Nine conferences will follow the lead of the Big Ten, which experimented with instant replay last year. The Sun Belt and Western Athletic conferences won't install a conference-wide system, which is a shame according to San Diego columnist Nick Canepa, who wrote, "Replay sure wouldn't hurt the WAC, a league whose officials couldn't see the Himalayas from Nepal."
The Mountain West is the only league that will allow coaches to challenge calls, NFL-style. But all 28 bowl games are expected use a system similar to the Big Ten after the NCAA grants permission. So, if Wyoming plays Southern California in the Rose Bowl on Jan. 4, the Cowboys would be at a distinct disadvantage because of their unfamiliarity with the nuances of the Big Ten-like system. Talk of a tainted national title would be rampant. Or not.
In Big Ten games last season, 21 plays were overturned out of 43 that were reviewed. A replay official, monitoring televisions in a secured booth, has the discretion to notify on-field officials about an incorrect call. Judgment calls such as holding or pass interference can't be reviewed.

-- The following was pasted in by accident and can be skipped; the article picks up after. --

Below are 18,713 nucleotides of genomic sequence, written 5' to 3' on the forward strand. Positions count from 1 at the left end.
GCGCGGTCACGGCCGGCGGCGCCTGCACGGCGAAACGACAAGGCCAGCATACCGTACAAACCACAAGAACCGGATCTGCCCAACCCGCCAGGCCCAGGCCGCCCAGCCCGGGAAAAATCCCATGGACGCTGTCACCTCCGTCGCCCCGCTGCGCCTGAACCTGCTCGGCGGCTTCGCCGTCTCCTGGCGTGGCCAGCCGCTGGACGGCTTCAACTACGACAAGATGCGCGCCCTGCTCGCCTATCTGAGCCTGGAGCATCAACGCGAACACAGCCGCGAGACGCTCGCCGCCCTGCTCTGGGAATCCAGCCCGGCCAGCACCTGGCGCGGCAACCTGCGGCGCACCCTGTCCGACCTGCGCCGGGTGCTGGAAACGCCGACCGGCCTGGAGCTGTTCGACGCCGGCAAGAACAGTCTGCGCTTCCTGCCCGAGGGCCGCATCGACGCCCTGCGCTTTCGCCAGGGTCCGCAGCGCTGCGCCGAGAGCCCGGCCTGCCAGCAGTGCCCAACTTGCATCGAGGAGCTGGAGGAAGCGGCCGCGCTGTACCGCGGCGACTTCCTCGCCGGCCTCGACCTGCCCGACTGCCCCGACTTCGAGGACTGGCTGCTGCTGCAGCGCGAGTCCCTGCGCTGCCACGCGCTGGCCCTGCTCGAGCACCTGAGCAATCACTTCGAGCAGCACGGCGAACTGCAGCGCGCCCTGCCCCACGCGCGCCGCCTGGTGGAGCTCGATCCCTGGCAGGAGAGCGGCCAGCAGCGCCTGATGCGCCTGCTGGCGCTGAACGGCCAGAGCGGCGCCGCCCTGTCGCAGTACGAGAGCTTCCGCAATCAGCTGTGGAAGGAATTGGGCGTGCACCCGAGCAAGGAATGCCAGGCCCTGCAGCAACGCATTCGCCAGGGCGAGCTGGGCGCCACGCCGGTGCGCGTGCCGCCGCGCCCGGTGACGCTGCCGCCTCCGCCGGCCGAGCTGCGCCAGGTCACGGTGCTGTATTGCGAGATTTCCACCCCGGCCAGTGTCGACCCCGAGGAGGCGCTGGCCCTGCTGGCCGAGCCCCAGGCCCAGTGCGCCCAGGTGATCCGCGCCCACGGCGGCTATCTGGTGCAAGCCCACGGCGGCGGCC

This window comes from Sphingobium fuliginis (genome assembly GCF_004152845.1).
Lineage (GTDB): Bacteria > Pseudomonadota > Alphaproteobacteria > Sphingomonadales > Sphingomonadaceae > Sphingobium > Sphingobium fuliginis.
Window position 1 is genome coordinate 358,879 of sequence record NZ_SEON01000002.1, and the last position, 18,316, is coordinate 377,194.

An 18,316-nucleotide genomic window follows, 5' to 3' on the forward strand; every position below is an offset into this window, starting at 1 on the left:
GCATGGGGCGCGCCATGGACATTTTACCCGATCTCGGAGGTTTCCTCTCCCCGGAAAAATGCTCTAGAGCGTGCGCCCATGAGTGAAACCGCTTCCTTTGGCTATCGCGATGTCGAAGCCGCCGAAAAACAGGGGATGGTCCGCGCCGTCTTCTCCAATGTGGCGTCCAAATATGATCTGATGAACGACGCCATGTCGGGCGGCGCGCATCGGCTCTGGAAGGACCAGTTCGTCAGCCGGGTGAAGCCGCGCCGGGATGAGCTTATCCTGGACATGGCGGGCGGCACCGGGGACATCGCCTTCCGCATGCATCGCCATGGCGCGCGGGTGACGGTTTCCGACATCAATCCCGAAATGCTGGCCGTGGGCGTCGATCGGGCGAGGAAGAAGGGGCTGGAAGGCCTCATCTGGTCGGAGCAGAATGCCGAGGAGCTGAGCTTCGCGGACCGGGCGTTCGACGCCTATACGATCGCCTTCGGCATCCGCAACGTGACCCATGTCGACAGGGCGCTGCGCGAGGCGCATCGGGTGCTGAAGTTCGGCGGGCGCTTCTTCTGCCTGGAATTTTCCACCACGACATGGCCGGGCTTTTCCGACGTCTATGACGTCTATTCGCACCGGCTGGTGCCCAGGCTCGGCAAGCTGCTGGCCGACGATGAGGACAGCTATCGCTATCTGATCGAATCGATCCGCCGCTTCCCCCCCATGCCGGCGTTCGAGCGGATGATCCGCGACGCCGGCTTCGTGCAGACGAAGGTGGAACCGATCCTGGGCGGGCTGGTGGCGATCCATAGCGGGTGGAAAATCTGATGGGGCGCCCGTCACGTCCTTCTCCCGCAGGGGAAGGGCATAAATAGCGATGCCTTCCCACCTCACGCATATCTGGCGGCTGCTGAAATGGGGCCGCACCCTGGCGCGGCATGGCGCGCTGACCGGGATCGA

The primary concern has been slowing down games already lagging because of television timeouts. The average review in the Big Ten took 2 minutes 39 seconds. The ACC wants reviews to be around 90 seconds. "What we all want is to get that crucial call right," ACC Commissioner John Swofford said. "I think it will enhance our abilities to do this."